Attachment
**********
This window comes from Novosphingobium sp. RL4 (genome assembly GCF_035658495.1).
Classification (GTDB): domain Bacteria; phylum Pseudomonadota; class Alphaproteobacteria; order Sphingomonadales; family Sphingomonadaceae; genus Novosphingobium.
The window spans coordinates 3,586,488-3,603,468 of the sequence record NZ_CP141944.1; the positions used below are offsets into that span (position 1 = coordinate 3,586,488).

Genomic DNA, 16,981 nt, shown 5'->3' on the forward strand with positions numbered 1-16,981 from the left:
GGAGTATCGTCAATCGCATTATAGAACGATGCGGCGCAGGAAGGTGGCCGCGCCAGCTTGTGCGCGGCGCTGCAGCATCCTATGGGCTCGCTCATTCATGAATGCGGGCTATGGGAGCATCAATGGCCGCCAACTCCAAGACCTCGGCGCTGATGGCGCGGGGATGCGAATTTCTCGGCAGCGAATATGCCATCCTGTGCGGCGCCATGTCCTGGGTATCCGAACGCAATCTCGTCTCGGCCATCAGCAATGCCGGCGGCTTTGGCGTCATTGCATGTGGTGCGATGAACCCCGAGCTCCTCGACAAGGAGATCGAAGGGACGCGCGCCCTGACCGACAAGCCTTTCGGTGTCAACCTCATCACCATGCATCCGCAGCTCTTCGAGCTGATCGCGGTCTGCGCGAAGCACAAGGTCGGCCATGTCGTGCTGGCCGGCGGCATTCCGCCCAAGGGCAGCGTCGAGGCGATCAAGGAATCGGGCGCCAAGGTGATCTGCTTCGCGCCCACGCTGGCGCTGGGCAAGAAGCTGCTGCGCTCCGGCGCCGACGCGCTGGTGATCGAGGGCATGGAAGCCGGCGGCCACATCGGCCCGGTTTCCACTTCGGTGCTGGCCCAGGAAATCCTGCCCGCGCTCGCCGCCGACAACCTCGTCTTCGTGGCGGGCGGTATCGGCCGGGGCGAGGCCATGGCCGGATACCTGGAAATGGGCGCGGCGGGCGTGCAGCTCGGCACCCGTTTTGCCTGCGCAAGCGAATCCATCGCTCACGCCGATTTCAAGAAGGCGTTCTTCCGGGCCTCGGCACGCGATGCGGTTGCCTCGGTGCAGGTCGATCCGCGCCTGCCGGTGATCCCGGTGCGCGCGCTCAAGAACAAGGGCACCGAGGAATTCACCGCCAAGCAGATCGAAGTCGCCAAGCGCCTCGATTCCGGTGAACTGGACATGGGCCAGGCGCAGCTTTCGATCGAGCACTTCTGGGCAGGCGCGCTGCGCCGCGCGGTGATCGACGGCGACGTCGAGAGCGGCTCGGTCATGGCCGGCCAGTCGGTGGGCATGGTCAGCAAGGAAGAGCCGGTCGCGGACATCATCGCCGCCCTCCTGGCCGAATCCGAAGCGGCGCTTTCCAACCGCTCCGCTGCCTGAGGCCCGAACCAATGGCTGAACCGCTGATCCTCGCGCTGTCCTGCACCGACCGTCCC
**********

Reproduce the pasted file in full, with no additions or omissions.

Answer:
This window comes from Novosphingobium sp. RL4 (genome assembly GCF_035658495.1).
Classification (GTDB): domain Bacteria; phylum Pseudomonadota; class Alphaproteobacteria; order Sphingomonadales; family Sphingomonadaceae; genus Novosphingobium.
The window spans coordinates 3,586,488-3,603,468 of the sequence record NZ_CP141944.1; the positions used below are offsets into that span (position 1 = coordinate 3,586,488).

Genomic DNA, 16,981 nt, shown 5'->3' on the forward strand with positions numbered 1-16,981 from the left:
GGAGTATCGTCAATCGCATTATAGAACGATGCGGCGCAGGAAGGTGGCCGCGCCAGCTTGTGCGCGGCGCTGCAGCATCCTATGGGCTCGCTCATTCATGAATGCGGGCTATGGGAGCATCAATGGCCGCCAACTCCAAGACCTCGGCGCTGATGGCGCGGGGATGCGAATTTCTCGGCAGCGAATATGCCATCCTGTGCGGCGCCATGTCCTGGGTATCCGAACGCAATCTCGTCTCGGCCATCAGCAATGCCGGCGGCTTTGGCGTCATTGCATGTGGTGCGATGAACCCCGAGCTCCTCGACAAGGAGATCGAAGGGACGCGCGCCCTGACCGACAAGCCTTTCGGTGTCAACCTCATCACCATGCATCCGCAGCTCTTCGAGCTGATCGCGGTCTGCGCGAAGCACAAGGTCGGCCATGTCGTGCTGGCCGGCGGCATTCCGCCCAAGGGCAGCGTCGAGGCGATCAAGGAATCGGGCGCCAAGGTGATCTGCTTCGCGCCCACGCTGGCGCTGGGCAAGAAGCTGCTGCGCTCCGGCGCCGACGCGCTGGTGATCGAGGGCATGGAAGCCGGCGGCCACATCGGCCCGGTTTCCACTTCGGTGCTGGCCCAGGAAATCCTGCCCGCGCTCGCCGCCGACAACCTCGTCTTCGTGGCGGGCGGTATCGGCCGGGGCGAGGCCATGGCCGGATACCTGGAAATGGGCGCGGCGGGCGTGCAGCTCGGCACCCGTTTTGCCTGCGCAAGCGAATCCATCGCTCACGCCGATTTCAAGAAGGCGTTCTTCCGGGCCTCGGCACGCGATGCGGTTGCCTCGGTGCAGGTCGATCCGCGCCTGCCGGTGATCCCGGTGCGCGCGCTCAAGAACAAGGGCACCGAGGAATTCACCGCCAAGCAGATCGAAGTCGCCAAGCGCCTCGATTCCGGTGAACTGGACATGGGCCAGGCGCAGCTTTCGATCGAGCACTTCTGGGCAGGCGCGCTGCGCCGCGCGGTGATCGACGGCGACGTCGAGAGCGGCTCGGTCATGGCCGGCCAGTCGGTGGGCATGGTCAGCAAGGAAGAGCCGGTCGCGGACATCATCGCCGCCCTCCTGGCCGAATCCGAAGCGGCGCTTTCCAACCGCTCCGCTGCCTGAGGCCCGAACCAATGGCTGAACCGCTGATCCTCGCGCTGTCCTGCACCGACCGTCCC